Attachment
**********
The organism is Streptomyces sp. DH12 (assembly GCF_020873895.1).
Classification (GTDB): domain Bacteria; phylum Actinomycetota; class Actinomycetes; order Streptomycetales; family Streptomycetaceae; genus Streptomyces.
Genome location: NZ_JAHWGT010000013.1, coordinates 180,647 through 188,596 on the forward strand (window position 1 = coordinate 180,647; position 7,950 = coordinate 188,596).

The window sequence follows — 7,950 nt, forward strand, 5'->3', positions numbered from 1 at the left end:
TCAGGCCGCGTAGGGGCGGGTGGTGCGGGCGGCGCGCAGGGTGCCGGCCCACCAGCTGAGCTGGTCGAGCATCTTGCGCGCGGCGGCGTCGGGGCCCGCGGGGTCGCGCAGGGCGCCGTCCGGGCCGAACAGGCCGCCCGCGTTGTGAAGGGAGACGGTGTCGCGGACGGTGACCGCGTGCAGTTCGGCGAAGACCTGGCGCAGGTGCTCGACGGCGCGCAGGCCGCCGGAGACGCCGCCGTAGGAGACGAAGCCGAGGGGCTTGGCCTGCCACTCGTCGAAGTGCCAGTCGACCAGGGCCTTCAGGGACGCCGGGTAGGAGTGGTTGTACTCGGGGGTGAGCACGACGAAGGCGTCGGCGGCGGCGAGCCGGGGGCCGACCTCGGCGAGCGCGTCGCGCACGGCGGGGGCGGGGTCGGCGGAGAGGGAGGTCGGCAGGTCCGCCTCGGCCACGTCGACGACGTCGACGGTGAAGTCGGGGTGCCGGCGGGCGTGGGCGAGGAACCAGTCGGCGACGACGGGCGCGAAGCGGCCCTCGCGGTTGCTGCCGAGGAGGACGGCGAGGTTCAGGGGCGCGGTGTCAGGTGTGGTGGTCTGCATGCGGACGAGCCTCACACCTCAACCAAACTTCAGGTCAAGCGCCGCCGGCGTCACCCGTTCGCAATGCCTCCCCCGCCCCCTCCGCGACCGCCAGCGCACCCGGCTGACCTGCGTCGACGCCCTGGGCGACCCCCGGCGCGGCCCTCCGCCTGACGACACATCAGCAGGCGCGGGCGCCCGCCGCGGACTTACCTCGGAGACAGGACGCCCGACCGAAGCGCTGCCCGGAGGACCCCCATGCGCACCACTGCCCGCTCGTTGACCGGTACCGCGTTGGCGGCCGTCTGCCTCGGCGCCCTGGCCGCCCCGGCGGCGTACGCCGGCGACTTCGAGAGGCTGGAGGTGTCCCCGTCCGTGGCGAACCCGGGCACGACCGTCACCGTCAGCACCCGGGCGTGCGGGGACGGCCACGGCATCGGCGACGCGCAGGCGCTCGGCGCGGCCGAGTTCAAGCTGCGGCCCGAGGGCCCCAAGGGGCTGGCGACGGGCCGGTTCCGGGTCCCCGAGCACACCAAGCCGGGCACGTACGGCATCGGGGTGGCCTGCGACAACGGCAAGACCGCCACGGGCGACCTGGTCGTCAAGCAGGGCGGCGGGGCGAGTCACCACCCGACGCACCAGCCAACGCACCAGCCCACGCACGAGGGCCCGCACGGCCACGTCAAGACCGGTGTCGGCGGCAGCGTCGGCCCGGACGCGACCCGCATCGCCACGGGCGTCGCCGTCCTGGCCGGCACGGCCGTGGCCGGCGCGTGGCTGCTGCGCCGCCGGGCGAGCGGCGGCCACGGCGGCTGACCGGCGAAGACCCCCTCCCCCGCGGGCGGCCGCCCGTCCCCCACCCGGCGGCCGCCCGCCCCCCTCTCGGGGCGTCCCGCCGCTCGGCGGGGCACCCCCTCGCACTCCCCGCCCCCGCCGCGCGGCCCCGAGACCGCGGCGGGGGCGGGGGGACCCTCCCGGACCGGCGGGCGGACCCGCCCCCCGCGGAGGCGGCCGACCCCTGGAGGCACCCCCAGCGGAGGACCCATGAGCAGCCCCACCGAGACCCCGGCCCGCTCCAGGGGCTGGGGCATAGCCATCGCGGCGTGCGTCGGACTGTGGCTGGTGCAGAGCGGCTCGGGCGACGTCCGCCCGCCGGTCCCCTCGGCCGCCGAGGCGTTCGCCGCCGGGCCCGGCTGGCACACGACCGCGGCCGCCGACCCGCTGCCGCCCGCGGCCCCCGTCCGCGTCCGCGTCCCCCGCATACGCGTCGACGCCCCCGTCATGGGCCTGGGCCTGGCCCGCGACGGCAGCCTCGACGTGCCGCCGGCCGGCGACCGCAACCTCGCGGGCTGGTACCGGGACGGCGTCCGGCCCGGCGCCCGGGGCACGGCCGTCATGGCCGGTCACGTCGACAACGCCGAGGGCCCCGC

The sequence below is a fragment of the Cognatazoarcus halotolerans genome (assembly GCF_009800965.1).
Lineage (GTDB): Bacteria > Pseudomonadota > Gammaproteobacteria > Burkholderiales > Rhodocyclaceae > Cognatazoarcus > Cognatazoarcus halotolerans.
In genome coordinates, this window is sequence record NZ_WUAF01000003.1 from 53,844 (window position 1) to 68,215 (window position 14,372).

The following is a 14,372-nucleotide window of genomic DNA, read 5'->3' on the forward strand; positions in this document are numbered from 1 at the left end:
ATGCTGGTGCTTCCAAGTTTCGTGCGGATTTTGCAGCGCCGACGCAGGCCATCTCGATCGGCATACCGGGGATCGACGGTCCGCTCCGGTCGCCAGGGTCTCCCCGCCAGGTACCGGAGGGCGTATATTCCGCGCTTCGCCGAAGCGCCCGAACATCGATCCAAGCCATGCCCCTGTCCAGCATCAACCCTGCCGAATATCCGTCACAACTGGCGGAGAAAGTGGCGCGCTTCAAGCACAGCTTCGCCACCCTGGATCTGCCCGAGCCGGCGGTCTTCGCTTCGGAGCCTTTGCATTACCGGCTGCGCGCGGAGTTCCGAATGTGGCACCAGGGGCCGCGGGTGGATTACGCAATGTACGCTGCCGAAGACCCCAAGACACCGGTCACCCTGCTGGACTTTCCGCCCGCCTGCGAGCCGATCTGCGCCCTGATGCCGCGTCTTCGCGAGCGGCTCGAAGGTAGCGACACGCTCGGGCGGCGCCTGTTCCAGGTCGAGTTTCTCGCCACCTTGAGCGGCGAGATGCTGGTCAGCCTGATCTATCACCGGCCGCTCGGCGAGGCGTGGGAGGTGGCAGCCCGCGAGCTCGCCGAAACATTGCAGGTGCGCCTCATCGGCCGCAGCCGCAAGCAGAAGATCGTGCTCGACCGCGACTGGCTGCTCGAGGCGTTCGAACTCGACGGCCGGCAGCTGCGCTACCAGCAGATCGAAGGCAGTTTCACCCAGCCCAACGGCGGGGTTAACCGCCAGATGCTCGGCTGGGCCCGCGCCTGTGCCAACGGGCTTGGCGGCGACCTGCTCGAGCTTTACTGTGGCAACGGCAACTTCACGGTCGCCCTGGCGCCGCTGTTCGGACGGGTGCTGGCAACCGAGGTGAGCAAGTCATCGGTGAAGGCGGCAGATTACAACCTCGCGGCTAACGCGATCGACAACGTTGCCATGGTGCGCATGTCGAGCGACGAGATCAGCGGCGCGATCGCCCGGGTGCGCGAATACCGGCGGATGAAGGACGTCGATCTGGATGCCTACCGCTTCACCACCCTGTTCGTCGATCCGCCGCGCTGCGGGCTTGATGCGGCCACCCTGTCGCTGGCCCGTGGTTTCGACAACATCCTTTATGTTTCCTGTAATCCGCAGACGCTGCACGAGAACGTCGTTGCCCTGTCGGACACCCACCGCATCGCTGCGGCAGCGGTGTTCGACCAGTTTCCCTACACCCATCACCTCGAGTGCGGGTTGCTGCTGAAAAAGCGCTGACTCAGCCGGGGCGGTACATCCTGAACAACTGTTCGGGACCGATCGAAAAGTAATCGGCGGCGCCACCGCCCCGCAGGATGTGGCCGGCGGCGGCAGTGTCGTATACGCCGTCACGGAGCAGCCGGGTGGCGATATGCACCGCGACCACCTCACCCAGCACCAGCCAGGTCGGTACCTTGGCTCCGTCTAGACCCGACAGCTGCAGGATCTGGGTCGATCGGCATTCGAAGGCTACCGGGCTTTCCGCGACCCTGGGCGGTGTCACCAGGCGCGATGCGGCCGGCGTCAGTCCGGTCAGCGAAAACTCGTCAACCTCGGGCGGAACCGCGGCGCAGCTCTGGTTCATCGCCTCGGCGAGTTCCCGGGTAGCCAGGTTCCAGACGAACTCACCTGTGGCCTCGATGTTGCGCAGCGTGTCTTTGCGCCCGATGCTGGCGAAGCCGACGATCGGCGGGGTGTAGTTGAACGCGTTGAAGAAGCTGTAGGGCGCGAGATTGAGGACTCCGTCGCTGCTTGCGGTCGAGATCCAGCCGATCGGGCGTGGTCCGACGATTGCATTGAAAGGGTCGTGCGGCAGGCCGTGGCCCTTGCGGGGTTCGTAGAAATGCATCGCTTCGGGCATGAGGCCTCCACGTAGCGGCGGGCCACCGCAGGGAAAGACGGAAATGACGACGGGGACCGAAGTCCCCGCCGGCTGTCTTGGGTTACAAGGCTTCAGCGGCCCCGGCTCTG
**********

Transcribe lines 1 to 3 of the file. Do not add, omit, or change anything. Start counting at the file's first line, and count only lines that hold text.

The organism is Streptomyces sp. DH12 (assembly GCF_020873895.1).
Classification (GTDB): domain Bacteria; phylum Actinomycetota; class Actinomycetes; order Streptomycetales; family Streptomycetaceae; genus Streptomyces.
Genome location: NZ_JAHWGT010000013.1, coordinates 180,647 through 188,596 on the forward strand (window position 1 = coordinate 180,647; position 7,950 = coordinate 188,596).